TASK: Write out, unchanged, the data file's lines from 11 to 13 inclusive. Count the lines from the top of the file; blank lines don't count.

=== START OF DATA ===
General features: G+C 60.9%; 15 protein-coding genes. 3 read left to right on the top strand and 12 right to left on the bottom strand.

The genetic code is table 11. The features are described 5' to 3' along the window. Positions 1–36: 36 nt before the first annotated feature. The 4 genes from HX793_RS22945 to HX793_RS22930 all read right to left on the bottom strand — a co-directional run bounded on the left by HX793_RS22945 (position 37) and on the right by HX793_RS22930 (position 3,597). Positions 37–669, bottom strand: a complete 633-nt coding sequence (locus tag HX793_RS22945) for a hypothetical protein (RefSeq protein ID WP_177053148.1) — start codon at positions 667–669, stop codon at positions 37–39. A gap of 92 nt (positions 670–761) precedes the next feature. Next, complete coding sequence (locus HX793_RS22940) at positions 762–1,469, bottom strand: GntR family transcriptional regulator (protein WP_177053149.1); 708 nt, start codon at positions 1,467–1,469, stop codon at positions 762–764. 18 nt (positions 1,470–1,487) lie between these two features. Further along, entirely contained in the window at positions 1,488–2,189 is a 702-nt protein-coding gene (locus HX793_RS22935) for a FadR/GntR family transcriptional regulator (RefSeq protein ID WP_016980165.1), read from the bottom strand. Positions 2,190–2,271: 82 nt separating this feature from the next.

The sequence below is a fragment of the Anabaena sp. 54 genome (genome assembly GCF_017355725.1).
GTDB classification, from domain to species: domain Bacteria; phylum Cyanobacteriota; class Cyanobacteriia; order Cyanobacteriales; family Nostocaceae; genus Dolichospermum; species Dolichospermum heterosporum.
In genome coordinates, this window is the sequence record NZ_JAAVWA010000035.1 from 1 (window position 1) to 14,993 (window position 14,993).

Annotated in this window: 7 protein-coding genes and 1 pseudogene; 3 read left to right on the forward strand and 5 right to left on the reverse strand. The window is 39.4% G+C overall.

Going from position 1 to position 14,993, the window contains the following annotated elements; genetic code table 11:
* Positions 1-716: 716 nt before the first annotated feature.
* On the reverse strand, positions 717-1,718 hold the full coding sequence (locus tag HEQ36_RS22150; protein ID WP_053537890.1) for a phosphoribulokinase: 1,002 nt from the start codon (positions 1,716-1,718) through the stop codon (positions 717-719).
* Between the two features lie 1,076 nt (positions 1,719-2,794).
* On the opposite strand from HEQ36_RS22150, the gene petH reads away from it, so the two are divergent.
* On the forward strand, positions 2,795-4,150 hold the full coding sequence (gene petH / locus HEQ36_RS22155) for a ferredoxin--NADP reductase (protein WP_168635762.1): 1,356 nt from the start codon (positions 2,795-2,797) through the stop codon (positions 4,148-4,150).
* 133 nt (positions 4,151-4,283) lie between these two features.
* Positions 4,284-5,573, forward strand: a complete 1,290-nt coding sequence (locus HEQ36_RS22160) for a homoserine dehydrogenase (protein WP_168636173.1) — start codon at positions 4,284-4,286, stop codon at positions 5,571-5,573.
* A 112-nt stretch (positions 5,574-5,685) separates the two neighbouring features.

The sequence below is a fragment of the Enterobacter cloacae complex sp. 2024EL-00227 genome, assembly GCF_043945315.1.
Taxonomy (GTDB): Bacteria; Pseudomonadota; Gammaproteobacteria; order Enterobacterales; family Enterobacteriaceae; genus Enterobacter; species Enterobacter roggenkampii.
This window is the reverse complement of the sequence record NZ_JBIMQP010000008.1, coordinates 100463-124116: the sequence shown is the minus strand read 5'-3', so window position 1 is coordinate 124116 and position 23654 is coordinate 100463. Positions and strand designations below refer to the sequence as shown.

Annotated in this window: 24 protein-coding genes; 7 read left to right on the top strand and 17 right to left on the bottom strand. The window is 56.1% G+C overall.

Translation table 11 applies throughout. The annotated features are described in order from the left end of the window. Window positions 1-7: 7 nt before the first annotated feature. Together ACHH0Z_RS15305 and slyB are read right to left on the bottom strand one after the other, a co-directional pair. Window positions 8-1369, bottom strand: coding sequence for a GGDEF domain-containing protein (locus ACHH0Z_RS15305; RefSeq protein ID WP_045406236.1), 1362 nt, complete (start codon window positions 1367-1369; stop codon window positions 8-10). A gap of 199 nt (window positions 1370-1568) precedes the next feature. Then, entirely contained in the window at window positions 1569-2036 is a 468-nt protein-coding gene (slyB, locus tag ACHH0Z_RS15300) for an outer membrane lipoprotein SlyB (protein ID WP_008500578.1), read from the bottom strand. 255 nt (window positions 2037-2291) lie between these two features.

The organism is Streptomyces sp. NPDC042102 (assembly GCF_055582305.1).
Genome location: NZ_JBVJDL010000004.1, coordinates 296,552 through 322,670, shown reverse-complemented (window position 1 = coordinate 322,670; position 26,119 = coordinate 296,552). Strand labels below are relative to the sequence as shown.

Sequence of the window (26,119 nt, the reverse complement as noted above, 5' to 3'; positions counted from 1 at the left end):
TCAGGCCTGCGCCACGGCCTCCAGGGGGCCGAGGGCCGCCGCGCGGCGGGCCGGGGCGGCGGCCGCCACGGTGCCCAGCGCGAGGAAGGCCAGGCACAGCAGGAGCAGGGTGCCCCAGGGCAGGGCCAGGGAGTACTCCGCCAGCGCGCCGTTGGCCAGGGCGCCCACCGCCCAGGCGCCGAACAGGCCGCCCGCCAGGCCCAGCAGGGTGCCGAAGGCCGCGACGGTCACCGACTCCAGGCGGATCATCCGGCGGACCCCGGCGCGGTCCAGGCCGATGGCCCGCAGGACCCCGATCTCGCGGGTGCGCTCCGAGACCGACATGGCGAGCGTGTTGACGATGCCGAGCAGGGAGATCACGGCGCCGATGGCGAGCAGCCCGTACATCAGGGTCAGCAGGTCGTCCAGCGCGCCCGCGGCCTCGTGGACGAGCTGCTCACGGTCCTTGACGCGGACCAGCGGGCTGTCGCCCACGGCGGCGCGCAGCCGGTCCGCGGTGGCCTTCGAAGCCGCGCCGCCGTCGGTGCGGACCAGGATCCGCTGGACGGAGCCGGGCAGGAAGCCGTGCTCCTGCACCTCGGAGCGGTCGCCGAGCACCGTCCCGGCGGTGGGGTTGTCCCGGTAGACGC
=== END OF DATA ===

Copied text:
* On the opposite strand from HEQ36_RS22150, the gene petH reads away from it, so the two are divergent.
* On the forward strand, positions 2,795-4,150 hold the full coding sequence (gene petH / locus HEQ36_RS22155) for a ferredoxin--NADP reductase (protein WP_168635762.1): 1,356 nt from the start codon (positions 2,795-2,797) through the stop codon (positions 4,148-4,150).
* 133 nt (positions 4,151-4,283) lie between these two features.